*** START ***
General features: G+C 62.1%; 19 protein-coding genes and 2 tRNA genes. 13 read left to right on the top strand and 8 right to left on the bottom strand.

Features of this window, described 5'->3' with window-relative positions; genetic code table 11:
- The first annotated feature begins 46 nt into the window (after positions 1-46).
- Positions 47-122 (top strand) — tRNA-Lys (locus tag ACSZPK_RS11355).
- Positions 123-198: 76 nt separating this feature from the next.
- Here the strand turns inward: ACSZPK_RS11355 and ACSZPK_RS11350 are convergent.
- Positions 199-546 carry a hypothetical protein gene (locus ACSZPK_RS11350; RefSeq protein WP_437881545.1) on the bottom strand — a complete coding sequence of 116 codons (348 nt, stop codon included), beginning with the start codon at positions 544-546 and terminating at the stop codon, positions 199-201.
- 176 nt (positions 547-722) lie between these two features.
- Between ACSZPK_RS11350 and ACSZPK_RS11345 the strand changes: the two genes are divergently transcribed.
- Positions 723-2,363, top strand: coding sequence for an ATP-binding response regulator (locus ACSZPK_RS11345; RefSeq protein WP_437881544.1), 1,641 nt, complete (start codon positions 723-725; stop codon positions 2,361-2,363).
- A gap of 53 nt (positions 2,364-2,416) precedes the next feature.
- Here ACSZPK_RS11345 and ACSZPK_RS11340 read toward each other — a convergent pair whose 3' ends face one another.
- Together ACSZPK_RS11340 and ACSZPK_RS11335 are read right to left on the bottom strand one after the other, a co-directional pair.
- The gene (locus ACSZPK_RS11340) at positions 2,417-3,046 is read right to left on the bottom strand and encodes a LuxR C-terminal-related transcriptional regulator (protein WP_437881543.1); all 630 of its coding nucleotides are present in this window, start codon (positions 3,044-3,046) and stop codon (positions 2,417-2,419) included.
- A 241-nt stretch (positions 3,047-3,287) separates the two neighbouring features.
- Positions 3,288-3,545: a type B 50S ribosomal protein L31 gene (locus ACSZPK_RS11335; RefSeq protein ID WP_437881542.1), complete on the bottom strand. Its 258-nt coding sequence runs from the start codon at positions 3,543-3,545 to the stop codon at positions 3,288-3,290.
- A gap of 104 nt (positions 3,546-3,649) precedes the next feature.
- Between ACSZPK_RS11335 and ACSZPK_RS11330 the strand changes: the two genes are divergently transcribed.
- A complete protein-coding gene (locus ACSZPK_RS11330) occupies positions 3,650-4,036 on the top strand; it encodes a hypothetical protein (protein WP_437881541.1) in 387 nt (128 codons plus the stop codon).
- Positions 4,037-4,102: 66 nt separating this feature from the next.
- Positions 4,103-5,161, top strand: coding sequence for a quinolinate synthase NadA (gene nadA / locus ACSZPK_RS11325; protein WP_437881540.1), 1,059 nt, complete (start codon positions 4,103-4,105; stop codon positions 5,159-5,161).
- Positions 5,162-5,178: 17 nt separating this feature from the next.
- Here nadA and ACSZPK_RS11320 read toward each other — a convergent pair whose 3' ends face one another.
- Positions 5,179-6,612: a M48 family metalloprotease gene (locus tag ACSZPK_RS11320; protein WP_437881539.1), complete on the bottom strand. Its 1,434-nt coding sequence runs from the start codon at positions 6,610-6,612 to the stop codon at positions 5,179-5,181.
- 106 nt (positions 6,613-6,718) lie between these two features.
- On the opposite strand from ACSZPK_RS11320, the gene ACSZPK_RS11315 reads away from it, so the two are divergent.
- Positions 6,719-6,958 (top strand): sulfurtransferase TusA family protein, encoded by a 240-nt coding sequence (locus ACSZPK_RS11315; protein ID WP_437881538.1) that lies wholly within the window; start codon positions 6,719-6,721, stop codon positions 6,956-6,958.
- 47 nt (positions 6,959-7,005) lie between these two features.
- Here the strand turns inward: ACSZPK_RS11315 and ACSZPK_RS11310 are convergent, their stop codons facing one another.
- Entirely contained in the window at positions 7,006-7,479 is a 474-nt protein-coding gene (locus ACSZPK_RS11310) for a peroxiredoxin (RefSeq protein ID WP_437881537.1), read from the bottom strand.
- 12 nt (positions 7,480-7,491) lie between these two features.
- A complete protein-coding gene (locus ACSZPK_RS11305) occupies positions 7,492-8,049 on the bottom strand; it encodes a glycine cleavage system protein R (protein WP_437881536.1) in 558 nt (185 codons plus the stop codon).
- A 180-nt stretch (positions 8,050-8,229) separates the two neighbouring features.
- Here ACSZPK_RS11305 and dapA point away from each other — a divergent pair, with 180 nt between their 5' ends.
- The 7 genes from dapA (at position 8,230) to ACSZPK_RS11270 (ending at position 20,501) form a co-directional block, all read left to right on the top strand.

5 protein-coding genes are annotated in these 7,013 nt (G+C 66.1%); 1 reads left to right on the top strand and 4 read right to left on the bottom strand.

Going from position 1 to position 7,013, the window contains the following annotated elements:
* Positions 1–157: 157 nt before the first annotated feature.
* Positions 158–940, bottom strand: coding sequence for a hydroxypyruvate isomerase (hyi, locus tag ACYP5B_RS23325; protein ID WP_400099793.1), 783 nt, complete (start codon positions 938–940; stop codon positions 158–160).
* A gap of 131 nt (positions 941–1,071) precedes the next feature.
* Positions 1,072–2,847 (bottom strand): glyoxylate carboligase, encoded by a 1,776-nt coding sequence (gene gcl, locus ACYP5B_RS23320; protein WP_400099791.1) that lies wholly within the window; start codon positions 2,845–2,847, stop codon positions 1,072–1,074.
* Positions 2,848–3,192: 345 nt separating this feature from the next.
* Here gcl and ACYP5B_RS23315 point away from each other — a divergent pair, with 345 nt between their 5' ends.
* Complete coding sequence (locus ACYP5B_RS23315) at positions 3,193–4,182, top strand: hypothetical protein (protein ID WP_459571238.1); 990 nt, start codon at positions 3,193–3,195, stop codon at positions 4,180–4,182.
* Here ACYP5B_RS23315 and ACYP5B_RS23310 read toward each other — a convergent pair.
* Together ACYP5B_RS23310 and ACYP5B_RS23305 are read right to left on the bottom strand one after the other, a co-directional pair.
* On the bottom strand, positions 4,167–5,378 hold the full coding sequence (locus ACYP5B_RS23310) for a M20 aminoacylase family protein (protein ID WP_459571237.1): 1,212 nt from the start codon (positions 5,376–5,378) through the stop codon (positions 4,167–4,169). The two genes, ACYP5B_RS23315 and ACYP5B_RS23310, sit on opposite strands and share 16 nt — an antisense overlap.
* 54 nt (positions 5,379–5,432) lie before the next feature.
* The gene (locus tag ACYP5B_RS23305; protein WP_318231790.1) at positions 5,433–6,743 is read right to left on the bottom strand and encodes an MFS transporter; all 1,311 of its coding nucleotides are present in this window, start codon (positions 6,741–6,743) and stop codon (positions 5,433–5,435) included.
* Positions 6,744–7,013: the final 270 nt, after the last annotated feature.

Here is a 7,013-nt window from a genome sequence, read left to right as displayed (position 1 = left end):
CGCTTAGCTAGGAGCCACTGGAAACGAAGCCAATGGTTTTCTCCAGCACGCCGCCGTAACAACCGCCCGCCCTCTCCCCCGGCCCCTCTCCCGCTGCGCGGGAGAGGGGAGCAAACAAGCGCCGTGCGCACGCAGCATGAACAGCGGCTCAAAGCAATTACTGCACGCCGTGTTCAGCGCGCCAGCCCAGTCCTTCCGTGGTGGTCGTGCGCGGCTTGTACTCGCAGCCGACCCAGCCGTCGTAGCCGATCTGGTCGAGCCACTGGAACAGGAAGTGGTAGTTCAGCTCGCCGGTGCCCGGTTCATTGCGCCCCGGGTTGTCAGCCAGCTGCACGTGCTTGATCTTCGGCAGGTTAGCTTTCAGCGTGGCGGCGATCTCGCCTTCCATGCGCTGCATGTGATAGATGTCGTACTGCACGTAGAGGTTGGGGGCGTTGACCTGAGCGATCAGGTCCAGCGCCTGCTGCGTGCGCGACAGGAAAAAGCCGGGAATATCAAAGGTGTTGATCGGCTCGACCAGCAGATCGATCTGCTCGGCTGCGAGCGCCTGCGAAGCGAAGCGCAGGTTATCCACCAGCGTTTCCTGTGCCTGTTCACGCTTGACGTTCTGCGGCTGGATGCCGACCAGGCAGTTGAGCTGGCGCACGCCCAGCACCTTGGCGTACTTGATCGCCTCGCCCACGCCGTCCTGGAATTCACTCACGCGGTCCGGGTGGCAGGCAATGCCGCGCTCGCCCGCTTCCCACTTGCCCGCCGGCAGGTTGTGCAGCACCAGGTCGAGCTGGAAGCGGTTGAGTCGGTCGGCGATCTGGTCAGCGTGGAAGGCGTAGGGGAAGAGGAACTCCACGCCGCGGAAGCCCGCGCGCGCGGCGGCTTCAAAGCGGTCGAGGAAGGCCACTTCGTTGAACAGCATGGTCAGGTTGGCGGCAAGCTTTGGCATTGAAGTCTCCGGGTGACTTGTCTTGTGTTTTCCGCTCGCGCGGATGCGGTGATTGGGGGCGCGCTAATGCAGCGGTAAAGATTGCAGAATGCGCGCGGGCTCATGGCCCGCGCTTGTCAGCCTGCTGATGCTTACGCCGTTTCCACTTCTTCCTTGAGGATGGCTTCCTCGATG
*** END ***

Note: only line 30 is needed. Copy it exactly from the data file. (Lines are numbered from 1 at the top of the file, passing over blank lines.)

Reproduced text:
- Entirely contained in the window at positions 7,006-7,479 is a 474-nt protein-coding gene (locus ACSZPK_RS11310) for a peroxiredoxin (RefSeq protein ID WP_437881537.1), read from the bottom strand.